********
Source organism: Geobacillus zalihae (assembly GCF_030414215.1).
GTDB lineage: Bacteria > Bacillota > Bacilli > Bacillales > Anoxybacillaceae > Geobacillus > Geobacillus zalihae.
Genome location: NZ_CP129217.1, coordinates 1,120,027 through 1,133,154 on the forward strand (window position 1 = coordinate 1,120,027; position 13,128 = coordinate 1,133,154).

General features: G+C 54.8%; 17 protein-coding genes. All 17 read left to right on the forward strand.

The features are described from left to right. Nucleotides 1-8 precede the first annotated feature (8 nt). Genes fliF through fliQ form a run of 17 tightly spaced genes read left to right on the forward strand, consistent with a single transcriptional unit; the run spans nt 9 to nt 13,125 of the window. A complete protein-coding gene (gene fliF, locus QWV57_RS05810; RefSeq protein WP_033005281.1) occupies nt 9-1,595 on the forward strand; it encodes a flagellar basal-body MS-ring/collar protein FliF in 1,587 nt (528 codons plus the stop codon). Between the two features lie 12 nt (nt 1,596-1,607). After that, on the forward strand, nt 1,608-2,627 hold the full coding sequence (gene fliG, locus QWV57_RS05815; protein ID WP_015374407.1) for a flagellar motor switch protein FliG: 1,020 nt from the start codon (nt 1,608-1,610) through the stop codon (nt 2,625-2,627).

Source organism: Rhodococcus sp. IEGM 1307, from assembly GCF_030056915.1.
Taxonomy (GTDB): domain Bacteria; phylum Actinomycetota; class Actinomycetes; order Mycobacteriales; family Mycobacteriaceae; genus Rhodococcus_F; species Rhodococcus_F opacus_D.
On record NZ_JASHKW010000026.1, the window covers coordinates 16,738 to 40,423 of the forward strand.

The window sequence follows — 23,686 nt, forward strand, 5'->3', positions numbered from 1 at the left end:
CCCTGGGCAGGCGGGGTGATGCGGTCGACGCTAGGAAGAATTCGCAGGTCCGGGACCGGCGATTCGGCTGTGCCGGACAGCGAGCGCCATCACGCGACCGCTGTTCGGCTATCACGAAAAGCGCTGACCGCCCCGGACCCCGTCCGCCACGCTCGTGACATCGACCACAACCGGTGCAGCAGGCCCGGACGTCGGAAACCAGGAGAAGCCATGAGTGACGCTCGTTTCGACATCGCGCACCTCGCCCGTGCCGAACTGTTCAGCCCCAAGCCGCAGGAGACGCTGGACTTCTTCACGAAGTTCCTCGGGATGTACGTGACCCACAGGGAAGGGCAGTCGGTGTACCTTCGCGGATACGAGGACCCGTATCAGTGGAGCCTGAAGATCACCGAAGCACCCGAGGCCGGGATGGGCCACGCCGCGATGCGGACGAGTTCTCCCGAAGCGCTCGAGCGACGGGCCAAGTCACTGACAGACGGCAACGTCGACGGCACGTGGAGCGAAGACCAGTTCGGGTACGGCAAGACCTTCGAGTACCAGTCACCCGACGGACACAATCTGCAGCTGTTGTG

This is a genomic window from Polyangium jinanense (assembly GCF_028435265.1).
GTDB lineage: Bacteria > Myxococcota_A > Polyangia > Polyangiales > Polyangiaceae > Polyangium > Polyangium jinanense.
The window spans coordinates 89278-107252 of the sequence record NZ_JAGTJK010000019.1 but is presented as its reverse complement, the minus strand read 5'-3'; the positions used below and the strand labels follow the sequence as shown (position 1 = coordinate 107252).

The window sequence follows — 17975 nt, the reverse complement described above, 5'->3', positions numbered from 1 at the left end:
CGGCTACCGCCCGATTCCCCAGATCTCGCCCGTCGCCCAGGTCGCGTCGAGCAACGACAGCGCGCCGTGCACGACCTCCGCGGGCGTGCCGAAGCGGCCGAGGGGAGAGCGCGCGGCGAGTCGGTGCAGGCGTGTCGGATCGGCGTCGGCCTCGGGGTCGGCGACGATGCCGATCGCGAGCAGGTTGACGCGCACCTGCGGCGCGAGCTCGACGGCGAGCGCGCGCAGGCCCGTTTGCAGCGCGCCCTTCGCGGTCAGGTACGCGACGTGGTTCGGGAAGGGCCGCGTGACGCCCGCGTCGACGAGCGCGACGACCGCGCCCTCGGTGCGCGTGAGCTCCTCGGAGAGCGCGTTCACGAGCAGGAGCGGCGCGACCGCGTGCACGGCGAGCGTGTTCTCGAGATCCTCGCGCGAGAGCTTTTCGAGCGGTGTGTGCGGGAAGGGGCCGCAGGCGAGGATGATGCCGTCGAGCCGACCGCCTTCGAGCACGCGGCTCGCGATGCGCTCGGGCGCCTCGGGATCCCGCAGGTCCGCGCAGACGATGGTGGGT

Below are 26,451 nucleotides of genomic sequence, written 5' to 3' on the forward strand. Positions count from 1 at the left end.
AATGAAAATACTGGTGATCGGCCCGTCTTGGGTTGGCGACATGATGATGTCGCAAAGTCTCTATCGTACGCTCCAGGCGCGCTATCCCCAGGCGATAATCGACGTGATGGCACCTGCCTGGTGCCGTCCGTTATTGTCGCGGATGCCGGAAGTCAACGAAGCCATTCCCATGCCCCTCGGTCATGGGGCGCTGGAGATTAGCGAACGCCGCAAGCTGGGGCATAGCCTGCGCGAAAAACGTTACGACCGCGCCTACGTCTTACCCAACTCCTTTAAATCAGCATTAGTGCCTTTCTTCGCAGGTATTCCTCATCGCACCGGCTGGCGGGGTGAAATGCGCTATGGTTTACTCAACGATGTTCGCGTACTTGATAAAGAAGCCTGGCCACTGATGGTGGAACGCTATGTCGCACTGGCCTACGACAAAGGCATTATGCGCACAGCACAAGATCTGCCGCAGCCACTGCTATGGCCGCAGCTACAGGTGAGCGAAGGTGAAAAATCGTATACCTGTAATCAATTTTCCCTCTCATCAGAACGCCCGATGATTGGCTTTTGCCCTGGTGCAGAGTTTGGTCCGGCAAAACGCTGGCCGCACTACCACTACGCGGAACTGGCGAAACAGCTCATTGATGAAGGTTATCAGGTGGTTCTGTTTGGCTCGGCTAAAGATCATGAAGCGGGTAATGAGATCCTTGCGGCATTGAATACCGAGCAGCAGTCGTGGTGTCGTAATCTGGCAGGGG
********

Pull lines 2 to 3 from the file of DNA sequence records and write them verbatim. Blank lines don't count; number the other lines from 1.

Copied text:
GTDB lineage: Bacteria > Bacillota > Bacilli > Bacillales > Anoxybacillaceae > Geobacillus > Geobacillus zalihae.
Genome location: NZ_CP129217.1, coordinates 1,120,027 through 1,133,154 on the forward strand (window position 1 = coordinate 1,120,027; position 13,128 = coordinate 1,133,154).